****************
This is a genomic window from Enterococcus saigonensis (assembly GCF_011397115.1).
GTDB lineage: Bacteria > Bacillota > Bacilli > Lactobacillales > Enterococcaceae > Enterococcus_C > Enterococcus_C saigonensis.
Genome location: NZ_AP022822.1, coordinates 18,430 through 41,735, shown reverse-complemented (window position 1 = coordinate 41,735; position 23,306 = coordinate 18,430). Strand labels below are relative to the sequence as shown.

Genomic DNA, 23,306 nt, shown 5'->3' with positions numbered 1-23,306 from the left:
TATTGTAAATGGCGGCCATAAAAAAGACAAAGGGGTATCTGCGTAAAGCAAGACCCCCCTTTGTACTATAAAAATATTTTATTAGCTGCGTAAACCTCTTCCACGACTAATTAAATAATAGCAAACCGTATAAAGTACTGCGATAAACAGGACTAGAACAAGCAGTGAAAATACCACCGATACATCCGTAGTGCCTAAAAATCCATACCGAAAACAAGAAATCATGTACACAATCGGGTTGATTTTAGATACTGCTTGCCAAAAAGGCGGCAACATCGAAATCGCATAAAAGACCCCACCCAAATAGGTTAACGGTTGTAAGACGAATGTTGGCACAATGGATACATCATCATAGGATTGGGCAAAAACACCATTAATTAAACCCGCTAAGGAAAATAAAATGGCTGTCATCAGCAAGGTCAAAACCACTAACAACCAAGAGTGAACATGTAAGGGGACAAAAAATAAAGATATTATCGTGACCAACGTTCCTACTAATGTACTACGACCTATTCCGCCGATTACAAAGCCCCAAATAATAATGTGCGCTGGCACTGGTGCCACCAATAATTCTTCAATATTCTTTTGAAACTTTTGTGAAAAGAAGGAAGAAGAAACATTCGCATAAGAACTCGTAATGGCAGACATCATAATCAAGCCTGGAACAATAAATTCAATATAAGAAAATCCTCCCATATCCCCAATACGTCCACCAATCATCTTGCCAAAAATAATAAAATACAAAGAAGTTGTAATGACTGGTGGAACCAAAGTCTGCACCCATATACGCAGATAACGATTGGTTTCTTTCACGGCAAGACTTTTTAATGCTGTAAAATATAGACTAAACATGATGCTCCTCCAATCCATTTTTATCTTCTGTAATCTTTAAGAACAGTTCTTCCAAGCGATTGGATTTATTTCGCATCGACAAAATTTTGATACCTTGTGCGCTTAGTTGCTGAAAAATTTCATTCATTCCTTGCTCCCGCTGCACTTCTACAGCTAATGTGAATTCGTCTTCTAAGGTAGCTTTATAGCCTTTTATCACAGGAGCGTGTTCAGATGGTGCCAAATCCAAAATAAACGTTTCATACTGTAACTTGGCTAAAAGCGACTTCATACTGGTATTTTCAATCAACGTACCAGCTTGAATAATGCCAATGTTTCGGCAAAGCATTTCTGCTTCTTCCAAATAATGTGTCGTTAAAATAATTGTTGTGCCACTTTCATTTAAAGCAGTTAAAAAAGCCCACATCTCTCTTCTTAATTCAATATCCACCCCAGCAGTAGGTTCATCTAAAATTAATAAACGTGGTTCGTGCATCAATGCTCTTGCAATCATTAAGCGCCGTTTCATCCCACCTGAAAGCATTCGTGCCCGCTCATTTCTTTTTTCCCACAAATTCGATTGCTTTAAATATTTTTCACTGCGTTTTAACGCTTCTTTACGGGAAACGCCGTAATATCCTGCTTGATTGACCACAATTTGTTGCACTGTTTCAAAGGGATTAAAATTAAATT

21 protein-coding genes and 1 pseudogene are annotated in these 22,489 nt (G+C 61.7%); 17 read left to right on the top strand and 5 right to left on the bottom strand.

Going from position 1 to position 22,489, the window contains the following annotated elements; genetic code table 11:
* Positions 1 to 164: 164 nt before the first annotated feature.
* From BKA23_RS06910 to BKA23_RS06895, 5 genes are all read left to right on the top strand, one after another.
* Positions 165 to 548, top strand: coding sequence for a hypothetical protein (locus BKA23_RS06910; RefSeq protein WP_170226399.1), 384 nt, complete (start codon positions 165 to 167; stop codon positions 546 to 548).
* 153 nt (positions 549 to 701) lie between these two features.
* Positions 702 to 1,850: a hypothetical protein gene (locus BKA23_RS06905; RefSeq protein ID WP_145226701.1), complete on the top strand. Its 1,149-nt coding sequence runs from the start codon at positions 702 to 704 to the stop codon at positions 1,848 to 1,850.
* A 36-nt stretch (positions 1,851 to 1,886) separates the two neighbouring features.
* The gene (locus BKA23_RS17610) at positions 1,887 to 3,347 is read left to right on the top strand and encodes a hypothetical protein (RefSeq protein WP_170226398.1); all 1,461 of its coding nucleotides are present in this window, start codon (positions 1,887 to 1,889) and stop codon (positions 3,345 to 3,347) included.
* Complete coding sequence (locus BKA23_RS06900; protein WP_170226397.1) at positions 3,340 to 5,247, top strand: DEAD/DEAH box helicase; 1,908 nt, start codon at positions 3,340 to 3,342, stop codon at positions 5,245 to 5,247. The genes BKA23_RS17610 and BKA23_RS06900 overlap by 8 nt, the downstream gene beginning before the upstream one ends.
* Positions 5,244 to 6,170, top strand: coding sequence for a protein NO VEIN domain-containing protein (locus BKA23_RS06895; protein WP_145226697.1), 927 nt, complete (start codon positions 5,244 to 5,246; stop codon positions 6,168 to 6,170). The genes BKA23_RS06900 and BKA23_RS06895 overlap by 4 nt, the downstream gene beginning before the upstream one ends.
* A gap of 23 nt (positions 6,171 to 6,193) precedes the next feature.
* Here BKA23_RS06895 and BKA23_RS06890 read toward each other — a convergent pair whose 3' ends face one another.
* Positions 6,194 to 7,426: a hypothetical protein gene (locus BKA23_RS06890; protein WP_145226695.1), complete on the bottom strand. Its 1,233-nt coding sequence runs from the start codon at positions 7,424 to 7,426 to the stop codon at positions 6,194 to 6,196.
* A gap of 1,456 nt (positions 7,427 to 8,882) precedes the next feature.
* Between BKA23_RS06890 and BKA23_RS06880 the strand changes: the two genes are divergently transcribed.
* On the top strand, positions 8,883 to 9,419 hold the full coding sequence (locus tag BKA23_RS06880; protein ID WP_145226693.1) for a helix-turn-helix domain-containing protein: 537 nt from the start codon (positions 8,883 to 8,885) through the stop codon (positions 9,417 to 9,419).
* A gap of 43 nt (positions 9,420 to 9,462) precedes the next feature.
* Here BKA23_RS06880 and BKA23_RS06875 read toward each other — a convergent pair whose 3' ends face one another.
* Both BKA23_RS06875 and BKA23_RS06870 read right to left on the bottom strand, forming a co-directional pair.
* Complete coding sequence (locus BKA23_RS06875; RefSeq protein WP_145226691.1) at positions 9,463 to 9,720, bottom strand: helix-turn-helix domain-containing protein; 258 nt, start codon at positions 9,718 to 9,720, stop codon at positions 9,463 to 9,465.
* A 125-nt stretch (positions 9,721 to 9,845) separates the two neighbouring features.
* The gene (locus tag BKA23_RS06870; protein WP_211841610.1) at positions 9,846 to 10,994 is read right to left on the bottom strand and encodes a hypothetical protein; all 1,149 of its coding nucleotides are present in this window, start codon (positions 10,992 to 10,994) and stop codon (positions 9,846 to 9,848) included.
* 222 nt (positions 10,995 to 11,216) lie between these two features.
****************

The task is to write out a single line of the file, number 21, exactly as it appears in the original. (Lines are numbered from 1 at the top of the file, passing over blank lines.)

* Between BKA23_RS06890 and BKA23_RS06880 the strand changes: the two genes are divergently transcribed.